Post hoc analysis
If a significant main effect or interaction is found, then you can only conclude that there is a significant difference amongst the levels of your IV(s) somewhere. You still have to isolate exactly where the significant differences lie. If an IV has only two levels then the significant F-value is sufficient to tell you that the two levels are significantly different from each other. If, however, you have three or more levels for an IV you need to follow up the significant F-value with Tukey's HSD post hoc test. The method for doing this is the same as that encountered in the previous two chapters and is illustrated in the examples following.
If you find a significant interaction, you also need to follow up that finding with post hoc tests. Even though a graph nicely illustrates the relationship between the two IVs, a graph is open to "scale abuse". That is, by choosing an appropriate scale any difference can be made to look like a large difference on a graph. We need to have a numerical way of objectively deciding if a certain difference is actually significant or not. This is again demonstrated in the following examples. The main thing to remember is that when examining a significant interaction with post hoc tests, it is actually the individual cell means that are being compared. So that in a 2 X 2 ANOVA there are four cell means to be compared. In a 2 X 3 ANOVA, there are six cell means to be compared, etc. The number of means being compared is important for determining the q-value in the HSD formula.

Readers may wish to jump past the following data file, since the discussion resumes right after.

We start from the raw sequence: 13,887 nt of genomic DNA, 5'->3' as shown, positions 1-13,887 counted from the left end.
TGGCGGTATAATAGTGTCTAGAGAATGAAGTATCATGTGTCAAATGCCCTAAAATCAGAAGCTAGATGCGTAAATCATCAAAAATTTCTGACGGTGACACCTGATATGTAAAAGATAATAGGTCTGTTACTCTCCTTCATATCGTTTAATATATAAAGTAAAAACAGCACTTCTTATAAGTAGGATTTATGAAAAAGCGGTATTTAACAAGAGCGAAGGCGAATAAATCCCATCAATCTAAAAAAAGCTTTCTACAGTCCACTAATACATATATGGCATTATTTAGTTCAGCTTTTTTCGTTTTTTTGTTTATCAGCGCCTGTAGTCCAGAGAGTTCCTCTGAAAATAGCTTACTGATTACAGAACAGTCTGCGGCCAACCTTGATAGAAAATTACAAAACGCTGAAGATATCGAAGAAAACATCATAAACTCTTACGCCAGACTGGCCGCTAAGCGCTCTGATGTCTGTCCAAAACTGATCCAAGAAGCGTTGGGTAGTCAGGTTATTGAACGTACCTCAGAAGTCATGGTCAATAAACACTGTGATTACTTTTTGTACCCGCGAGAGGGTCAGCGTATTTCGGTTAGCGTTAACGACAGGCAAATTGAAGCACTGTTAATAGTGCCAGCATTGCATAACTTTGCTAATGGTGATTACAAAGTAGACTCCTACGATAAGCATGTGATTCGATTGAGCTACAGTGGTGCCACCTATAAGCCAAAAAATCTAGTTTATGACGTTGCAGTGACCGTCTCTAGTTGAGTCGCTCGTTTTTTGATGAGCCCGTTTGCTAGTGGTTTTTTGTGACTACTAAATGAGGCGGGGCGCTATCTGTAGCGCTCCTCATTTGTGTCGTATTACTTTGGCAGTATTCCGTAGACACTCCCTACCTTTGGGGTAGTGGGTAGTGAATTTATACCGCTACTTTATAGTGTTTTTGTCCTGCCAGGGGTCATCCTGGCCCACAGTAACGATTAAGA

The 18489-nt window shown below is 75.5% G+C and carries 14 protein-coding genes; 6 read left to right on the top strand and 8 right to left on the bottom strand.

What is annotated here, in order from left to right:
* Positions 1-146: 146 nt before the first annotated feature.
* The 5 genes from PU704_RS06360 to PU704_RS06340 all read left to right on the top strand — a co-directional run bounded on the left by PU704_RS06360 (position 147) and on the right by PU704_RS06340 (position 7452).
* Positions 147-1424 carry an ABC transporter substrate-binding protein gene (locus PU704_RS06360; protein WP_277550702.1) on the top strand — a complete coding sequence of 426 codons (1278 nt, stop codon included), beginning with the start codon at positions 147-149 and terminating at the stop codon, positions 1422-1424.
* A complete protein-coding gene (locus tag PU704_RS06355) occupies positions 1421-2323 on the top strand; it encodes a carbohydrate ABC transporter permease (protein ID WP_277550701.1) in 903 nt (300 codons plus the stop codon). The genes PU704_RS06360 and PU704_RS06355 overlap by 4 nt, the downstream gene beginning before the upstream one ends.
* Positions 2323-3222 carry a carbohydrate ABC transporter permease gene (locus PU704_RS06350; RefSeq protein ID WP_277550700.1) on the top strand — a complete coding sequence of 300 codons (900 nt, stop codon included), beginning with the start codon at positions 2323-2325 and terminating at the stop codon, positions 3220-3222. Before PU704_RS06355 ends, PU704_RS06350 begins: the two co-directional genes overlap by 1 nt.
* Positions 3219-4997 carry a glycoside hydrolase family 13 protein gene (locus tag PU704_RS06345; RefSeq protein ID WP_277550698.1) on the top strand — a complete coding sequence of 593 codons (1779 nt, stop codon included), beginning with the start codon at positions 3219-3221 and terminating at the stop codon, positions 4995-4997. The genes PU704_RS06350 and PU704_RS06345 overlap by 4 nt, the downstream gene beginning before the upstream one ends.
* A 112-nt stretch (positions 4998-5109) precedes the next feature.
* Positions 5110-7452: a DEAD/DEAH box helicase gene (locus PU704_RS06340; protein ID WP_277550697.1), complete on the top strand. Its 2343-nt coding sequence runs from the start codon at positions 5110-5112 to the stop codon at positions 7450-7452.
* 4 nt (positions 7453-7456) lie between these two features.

Also note that textbooks differ on the best approach to take in regard to post hoc tests and which post hoc test is most suitable for a between groups design versus a repeated measures design and what to do when assumptions are violated. Here we will use Tukey's HSD using a pooled error term (some texts disagree with this). This approach lacks some theoretical exactness but in terms of consistency and ease and breadth of application it will be satisfactory.